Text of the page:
‘Anna has discussed the role with us and our director Lindsay Posner and we’re thrilled she’s coming into the classical world. Anna’s a passionate woman and beautiful, which will help audiences understand why Vanya and the others want her,’ Ms Poster added.
Yelena is one of Chekhov’s most fascinating characters because it’s not enough to be simply a stunner. I’m still haunted by the Garbo-esque haughtiness captured sublimely by Helen McCrory at the Donmar in 2002.
This Uncle Vanya will begin performances at the Vaudeville Theatre from October 24, with an official opening night set for November 2.
Director Posner will work from an adaptation that Christopher Hampton wrote for the Royal Court in 1970. Hampton has been ‘refreshing’ his version. ‘He’s revitalising it and freshening it up — it’s almost like a new adaptation of his adaptation,’ I was told.
Rowan Atkinson is going to take on a stage role that, somehow, captures the very essence of HM the Queen and hubby Prince Philip standing stoically on a barge for hours on the Thames . . . a quintessential sense of Britishness.
The actor will star in Simon Gray’s Quartermaine’s Terms, a heartbreaking comedy about St John Quartermaine, a teacher at a Cambridge English language school who happens to be quite useless at what he does.
‘But he still muddles on,’ noted Michael Codron, who will produce Quartermaine’s Terms at Wyndham’s Theatre. He also produced the original production back in 1981, when Edward Fox played the eponymous role and was directed by Harold Pinter.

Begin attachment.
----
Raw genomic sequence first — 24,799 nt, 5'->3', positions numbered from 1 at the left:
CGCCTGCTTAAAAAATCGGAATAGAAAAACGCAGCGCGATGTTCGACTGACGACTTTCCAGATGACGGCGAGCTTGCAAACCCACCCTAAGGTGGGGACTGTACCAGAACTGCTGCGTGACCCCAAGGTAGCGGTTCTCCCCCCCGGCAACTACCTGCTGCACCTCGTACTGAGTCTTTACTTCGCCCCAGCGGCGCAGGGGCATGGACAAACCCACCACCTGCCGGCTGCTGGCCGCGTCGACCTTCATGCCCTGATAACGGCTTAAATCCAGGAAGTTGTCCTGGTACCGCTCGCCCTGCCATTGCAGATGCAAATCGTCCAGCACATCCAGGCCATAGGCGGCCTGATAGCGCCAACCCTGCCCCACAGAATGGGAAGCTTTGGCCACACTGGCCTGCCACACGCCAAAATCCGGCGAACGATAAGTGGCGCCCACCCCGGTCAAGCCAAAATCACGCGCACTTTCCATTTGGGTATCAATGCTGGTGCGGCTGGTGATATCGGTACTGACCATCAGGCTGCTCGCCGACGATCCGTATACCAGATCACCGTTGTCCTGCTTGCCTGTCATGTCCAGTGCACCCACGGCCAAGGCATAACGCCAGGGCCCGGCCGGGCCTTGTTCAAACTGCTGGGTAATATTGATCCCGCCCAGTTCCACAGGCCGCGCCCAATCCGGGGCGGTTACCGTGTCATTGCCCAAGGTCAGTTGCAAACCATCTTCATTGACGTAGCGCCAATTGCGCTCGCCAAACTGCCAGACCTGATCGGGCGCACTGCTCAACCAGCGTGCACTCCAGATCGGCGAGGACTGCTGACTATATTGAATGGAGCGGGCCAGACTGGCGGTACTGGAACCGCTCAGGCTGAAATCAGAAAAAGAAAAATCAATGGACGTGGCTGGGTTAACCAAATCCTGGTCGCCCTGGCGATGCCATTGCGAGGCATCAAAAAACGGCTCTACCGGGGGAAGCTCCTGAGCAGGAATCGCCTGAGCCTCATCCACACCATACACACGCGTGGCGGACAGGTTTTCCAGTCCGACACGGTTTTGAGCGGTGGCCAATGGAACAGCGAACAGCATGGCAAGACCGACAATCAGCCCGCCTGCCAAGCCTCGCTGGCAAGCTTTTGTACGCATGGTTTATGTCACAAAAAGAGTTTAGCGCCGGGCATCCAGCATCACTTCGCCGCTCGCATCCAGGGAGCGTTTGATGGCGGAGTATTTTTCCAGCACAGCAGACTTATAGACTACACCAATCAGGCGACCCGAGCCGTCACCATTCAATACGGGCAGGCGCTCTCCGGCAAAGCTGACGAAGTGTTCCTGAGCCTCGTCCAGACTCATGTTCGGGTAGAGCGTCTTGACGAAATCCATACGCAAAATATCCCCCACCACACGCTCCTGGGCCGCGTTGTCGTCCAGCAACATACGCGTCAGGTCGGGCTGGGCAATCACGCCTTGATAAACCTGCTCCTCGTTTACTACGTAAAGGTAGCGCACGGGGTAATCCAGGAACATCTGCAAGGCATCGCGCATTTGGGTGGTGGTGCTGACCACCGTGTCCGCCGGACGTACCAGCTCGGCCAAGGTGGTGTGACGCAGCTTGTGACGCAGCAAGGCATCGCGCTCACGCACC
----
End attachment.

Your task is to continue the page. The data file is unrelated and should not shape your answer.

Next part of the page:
This time round, Richard Eyre will direct Atkinson. Codron said it could mark his swansong, although I suspect he will always have shows to put on. He’s rather enjoying the success of Top Hat, packing them in at the Aldwych, which he runs.
Codron observed that Quartermaine’s Terms is about English values. ‘We are all decent people, even though a lot of us are living in quiet desperation,’ he told me, adding that we’re all feeling patriotic now because of the Queen’s Diamond Jubilee (notwithstanding the BBC’s woefully naff coverage of the river pageant).
Although Atkinson was in Cameron Mackintosh’s recent Drury Lane production of Oliver!, he hasn’t been in a straight dramatic play since The Sneeze, a collection of Chekhov plays a couple of decades ago. That, too, was produced by Codron — who was also the man behind Atkinson’s stage debut, a revue, back in 1981.
Codron told me he saw Atkinson on TV recently in a retrospective of Blackadder. ‘There was a shot of Rowan going up to a castle and it made me think of Simon Gray’s Quartermaine,’ said Codron.
Quartermaine’s Terms will start previews at Wyndham’s Theatre from January 23 to April 13. The production will tour before hitting the West End, calling at the Theatre Royal, Brighton from January 8 and the Theatre Royal, Bath from January 19.
James Corden is having the time of his life on Broadway, where his starring role in the National Theatre’s fabulous One Man, Two Guvnors is in the running for a best actor Tony.
He’s up against Philip Seymour Hoffman’s Willy Loman in the acclaimed revival of Death Of A Salesman.
If Corden somehow creates an upset on Sunday night, there’ll be the biggest British knees-up Broadway’s ever seen.